Waste company hits back

Local residents and activists protest at the Transpacific Waste Management facility at New Chum.
Local residents and activists protest at the Transpacific Waste Management facility at New Chum. David Nielsen

THE company behind a contentious Ipswich dump has responded to protesters opposed to expanding the waste facility.

Transpacific has applied to increase the capacity of the dump at New Chum from 50,000 to 1.9 million tonnes a year.

Ipswich City Council is against the expansion and community opposition fused into IRATE (Ipswich Residents Against Toxic Environments).

Nick Badyk, chief operating officer of Cleanaway, a Transpacific company, wrote to the QT to answer the critics.

Mr Badyk said the application would not extend the landfill beyond current boundaries and the site had "a considerable green buffer zone between our operators and the nearest residential areas".

He said Transpacific provided "extensive independent traffic modelling to the council" as part of the original application.

"These reports clearly indicate any increase in traffic will be minimal, with vehicle use on Chum St anticipated to increase at a figure less than population growth for the area," he said.

"Current figures indicate truck numbers have already dropped by 35% to an average 270 vehicles per day since the Queensland Waste Levy was introduced in December."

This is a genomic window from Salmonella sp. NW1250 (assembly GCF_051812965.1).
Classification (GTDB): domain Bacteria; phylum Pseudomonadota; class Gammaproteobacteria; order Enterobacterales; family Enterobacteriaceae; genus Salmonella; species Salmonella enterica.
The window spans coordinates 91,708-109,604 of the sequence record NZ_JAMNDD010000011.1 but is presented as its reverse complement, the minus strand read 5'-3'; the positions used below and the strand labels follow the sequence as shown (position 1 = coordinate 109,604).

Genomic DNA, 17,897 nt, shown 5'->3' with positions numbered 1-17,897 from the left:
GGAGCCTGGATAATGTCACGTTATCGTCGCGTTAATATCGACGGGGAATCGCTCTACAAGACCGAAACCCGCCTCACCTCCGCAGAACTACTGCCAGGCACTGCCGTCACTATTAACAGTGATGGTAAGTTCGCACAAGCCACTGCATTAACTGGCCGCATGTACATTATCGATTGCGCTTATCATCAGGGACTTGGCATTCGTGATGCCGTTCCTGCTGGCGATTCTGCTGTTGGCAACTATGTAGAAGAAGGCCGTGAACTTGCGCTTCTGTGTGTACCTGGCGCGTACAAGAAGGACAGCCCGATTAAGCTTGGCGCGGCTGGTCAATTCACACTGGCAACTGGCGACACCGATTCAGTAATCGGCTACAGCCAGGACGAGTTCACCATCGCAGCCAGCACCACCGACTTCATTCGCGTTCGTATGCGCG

He said the New Chum facility was "an important asset of the local community infrastructure".

"Transpacific appreciates residents may have concerns, however the reality is that the New Chum site has been operating since 1998 within a zoned industrial precinct and on the site of a former coal mine," he said.

"Transpacific has adhered to all ICC requirements regarding public notification and consultation and has also met and spoken with a number of local residents to discuss concerns."

IRATE spokesman Jim Dodrill disputed that claim, reaffirming pollution and noise concerns.

"Transpacific Waste have done no public consultation whatsoever about this dump until just a few weeks ago," Mr Dodrill said.

"When I pointed out to Transpacific managers where I lived and complained about dust coming from the site which affects my asthmatic daughter and contaminates clothing on our clothes lines, I was dismissed as being wrong. No consideration or investigation was offered."

Topics:  ipswich city council, protesters, transpacific, waste facility



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